Preserving a Universal Internet: The Costs of Fragmentation

3 September 2014 - A Workshop on Other in Istanbul, Turkey

Brief substantive summary of the workshop and presentation of the main issues that were raised during the discussions

The panel on the costs of fragmentation detailed the positive and negative effects that the breakup or splintering of the Internet will have on economics and politics. Currently, there is a single universal Internet at the technical layer. This technical layer, based upon the TCP/IP protocol, allow for the potentially universal communication between all connected devices. At the content level, however, the Internet is actually quite fragmented. This fragmentation is derived from a number of sources: national sovereignty concerns, differing national legal jurisdiction, concerns and actions of the private sector, and even individual users all fragment the Internet in various ways. The precise form of fragmentation varies as well. Data localization, traffic management, censorship and even technical protocols that lack universal interoperability are all forms of fragmentation. Importantly, fragmentation is not all bad and the costs are not evenly distributed. Some forms of fragmentation, such as data localization, can actually improve the privacy of citizens in some ways, provide a clearer tax base for developing nations, and result in preferential market access, even if it will also restrict the content that people can have access to and potentially lead over the longer term to breakup of the Internet at the technical layer. Costs and benefits accrue to every form of fragmentation, what matters is both whether the costs are greater than the benefits and how the costs and benefits are distributed.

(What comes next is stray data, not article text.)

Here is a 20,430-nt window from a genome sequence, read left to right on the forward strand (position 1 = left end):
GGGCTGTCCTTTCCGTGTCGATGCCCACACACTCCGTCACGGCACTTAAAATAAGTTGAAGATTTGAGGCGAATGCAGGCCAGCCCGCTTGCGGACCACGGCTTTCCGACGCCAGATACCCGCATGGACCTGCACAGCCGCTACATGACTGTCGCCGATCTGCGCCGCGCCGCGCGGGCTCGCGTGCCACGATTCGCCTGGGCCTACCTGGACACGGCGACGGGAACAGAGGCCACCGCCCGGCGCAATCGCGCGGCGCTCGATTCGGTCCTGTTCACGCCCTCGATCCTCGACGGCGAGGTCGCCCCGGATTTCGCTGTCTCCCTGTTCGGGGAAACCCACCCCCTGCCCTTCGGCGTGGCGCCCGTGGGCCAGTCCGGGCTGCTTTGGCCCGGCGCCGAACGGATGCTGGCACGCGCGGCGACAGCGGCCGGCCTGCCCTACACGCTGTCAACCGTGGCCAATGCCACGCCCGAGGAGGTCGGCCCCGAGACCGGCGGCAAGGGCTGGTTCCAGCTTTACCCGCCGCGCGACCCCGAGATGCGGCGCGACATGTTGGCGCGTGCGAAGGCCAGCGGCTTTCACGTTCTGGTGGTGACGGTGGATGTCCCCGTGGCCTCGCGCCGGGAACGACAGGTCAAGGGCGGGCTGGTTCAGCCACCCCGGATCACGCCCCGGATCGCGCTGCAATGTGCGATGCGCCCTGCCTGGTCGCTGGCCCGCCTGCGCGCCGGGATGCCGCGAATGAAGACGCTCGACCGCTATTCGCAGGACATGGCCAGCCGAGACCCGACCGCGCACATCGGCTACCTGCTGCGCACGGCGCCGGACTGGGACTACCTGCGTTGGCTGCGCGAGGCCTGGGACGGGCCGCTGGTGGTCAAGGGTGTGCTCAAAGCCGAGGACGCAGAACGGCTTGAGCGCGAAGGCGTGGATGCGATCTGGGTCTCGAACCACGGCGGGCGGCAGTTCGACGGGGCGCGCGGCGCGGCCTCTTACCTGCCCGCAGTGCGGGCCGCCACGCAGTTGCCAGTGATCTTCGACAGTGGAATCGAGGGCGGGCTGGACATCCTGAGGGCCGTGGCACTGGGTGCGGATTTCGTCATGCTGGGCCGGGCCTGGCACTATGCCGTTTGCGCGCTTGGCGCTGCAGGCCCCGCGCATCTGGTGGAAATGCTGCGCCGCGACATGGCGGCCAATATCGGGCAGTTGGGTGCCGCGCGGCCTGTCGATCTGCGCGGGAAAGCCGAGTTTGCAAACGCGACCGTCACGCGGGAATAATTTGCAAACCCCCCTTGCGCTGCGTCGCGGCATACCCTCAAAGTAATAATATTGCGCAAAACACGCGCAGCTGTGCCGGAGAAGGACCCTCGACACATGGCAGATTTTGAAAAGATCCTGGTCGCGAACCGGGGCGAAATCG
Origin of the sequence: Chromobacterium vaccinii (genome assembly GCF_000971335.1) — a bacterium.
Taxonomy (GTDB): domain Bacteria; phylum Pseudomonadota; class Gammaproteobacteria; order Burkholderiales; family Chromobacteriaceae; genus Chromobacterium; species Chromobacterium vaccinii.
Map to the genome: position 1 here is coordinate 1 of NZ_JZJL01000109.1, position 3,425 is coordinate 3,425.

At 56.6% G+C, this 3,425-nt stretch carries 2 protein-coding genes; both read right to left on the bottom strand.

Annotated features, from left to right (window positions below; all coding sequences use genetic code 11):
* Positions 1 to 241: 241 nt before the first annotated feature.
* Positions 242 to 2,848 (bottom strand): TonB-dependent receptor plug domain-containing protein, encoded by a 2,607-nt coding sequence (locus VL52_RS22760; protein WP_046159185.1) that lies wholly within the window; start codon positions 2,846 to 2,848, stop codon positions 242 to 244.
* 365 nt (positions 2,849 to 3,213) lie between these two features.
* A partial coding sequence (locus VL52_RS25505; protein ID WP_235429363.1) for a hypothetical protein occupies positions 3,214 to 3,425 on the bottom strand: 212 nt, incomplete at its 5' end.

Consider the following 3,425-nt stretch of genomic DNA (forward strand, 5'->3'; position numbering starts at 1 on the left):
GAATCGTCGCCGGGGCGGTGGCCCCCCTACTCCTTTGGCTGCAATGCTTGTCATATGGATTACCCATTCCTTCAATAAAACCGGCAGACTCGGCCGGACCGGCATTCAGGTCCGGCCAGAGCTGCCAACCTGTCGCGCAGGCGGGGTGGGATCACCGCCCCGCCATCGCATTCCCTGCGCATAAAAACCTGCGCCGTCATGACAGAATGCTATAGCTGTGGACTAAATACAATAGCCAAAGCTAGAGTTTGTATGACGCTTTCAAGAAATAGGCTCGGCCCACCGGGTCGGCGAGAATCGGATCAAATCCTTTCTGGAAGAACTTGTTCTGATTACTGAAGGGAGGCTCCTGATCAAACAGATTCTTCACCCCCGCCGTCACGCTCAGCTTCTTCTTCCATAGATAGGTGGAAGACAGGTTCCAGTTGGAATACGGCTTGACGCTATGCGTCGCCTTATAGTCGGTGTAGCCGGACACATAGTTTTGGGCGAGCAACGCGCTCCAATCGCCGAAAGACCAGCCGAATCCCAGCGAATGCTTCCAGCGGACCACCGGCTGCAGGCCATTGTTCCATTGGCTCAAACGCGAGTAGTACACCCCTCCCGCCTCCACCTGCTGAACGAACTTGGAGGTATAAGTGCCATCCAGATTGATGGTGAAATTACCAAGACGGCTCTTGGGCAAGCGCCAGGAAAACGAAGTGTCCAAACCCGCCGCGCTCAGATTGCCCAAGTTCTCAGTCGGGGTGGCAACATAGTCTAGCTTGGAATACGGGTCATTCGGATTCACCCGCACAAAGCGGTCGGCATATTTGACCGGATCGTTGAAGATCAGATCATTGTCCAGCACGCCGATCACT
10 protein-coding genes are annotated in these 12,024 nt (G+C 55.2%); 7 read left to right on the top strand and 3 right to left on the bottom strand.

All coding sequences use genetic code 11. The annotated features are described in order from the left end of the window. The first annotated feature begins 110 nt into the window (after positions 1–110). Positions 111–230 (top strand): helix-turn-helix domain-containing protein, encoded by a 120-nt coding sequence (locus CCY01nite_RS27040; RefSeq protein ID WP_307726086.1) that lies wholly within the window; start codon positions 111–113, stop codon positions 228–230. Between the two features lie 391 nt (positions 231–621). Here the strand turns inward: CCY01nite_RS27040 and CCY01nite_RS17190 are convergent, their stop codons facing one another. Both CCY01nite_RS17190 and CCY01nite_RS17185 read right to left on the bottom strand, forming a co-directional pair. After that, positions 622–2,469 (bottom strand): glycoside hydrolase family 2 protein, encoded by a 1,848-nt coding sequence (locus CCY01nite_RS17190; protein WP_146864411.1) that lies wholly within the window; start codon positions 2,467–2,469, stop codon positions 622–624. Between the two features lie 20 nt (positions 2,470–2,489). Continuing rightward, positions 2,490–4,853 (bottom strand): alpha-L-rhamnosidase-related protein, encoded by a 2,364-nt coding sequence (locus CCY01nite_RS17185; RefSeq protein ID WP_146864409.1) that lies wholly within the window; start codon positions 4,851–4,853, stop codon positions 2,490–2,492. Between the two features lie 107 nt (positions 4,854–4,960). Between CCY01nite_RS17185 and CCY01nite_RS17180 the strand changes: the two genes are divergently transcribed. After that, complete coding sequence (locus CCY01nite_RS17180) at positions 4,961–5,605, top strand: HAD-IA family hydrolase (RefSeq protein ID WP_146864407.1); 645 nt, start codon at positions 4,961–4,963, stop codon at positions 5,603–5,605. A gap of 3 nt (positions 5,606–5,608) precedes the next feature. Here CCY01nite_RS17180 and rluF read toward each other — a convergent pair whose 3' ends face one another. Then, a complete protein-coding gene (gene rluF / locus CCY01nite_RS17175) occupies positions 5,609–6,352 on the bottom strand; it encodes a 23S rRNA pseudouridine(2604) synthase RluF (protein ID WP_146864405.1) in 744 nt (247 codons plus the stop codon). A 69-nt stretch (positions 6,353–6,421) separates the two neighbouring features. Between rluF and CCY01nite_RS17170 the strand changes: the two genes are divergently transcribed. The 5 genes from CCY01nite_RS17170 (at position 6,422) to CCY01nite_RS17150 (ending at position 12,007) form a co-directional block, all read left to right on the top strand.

Conclusions drawn from the workshop and possible follow up actions

There are several takeaways from the session. The first takeaway is that the sources of fragmentation are multiple, so a single cause cannot be identified. Each type of fragmentation has multiple contributory causes. Secondly, both costs and benefits accrue during the processes of fragmentation, leading to concerns of net benefits and distributional outcomes. Simply saying that fragmentation is costly is overly simplistic. Finally, efforts at either maintaining a more universal Internet or at implanting various forms of fragmentation often have iatrogenic effects when those measures are scaled upwards. What is individually rational at one level might be collectively disastrous. Moving forward, more research on the conditions under which fragmentation is beneficial or costly would be valuable. A careful mapping of the ways in which the costs and benefits of different forms of fragmentation diffuse would also provide a more nuanced understanding of the issue.

Estimation of the overall number of participants present at the workshop


Estimation of the overall number of women present at the workshop

about half of the participants were women

Extent to that the workshop discuss gender equality and/or women’s empowerment

it was not seen as related to the workshop’s theme and was not raised

A brief summary of the discussions in case that the workshop addressed issues related to gender equality and/or women’s empowerment

Note: The choices in in the pull down menu are very limited. In response to "Estimate the overall number of women present at the workshop," we have to choose between (1) all of the participants were women, (2) the majority of the participants were women, (3) about half of the participants were women, and (4) none of the participants were women. In this case, about 25% of the participants were women.

Reported by

Eric Jardine, Caroline Baylon, Samantha Bradshaw